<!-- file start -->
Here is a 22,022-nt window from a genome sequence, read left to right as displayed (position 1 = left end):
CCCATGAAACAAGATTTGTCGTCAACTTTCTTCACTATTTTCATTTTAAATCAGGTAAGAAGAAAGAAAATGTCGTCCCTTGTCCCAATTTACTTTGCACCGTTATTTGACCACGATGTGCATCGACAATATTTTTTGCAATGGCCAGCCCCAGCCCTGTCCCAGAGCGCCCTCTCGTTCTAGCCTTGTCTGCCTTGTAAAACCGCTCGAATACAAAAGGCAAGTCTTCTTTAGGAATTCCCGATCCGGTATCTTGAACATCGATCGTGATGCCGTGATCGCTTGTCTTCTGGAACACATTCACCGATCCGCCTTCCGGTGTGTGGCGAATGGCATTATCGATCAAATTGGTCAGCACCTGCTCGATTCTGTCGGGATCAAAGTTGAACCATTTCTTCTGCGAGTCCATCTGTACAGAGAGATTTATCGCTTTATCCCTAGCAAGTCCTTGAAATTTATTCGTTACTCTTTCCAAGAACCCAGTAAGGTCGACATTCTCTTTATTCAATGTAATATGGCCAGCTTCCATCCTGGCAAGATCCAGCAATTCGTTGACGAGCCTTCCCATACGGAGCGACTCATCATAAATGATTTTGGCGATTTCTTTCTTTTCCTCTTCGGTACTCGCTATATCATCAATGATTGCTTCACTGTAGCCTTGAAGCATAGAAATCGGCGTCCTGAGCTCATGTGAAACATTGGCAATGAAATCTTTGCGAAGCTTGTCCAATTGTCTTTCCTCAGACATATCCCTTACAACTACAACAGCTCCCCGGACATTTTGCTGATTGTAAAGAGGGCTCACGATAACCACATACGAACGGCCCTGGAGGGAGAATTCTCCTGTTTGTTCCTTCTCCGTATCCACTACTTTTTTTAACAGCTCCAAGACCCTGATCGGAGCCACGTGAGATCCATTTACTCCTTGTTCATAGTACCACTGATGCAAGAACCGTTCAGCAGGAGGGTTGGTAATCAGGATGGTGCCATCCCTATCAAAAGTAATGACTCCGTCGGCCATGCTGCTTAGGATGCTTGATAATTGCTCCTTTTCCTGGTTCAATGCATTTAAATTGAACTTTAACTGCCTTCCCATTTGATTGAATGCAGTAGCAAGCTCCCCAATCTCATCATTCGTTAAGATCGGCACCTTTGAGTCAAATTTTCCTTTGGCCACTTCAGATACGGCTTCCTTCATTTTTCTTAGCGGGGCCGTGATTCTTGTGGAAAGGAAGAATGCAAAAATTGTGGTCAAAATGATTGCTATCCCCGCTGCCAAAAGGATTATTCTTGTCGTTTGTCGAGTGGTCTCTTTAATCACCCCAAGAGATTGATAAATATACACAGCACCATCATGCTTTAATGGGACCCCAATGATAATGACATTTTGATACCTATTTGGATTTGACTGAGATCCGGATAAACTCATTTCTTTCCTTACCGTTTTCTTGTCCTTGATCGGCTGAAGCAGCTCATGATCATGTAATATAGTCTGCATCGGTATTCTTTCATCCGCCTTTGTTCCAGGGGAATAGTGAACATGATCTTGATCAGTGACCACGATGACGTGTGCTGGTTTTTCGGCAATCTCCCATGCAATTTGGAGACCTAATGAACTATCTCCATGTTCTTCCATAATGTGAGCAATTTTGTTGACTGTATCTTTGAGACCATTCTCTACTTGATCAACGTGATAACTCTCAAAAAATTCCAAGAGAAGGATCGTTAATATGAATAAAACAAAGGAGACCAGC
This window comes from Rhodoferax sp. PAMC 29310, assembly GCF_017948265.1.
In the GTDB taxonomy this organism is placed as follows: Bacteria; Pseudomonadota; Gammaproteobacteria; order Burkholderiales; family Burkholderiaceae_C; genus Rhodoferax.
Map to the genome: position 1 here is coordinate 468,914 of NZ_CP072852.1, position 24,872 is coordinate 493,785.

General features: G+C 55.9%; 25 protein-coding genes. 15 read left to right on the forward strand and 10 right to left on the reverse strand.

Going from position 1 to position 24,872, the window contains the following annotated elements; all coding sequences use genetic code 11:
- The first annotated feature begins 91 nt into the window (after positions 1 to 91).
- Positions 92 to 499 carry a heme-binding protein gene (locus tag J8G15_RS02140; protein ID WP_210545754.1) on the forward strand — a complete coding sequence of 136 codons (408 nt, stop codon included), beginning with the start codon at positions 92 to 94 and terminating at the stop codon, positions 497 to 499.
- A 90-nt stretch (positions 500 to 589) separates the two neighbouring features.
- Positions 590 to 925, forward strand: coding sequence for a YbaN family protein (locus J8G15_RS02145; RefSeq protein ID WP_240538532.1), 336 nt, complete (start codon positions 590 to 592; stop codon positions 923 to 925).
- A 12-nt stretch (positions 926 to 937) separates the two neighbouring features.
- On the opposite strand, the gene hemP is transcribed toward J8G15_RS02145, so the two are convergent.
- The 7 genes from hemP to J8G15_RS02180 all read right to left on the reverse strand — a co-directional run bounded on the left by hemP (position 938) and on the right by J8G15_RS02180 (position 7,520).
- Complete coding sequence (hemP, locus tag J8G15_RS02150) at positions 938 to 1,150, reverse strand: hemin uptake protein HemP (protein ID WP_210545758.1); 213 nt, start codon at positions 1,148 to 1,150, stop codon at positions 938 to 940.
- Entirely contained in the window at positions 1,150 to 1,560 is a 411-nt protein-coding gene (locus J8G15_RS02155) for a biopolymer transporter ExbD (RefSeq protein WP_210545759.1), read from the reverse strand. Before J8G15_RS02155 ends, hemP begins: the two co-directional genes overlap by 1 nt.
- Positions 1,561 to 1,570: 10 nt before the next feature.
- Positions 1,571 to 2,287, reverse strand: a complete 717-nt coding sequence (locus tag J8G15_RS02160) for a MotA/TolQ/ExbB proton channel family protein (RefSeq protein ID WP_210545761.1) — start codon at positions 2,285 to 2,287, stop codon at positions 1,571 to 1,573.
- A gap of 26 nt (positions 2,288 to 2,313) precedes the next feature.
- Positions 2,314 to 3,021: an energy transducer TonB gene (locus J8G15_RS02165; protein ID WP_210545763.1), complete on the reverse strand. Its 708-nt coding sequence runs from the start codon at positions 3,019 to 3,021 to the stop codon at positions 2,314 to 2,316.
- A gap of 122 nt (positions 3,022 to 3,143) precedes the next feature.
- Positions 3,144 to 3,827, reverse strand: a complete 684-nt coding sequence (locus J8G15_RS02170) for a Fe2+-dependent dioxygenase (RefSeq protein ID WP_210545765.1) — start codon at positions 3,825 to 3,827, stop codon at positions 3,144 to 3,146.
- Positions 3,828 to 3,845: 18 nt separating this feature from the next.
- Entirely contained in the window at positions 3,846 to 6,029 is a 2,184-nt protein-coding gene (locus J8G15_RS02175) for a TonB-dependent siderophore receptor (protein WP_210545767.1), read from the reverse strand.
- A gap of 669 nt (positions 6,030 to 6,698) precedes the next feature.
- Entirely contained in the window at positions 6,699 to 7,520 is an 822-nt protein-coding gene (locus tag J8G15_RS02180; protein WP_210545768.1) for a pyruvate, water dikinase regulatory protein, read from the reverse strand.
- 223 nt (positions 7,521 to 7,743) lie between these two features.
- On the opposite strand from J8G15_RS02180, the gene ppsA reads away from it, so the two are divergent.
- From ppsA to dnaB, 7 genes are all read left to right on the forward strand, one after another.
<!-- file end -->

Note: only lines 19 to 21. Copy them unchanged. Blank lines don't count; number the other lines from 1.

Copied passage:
- A gap of 26 nt (positions 2,288 to 2,313) precedes the next feature.
- Positions 2,314 to 3,021: an energy transducer TonB gene (locus J8G15_RS02165; protein ID WP_210545763.1), complete on the reverse strand. Its 708-nt coding sequence runs from the start codon at positions 3,019 to 3,021 to the stop codon at positions 2,314 to 2,316.
- A gap of 122 nt (positions 3,022 to 3,143) precedes the next feature.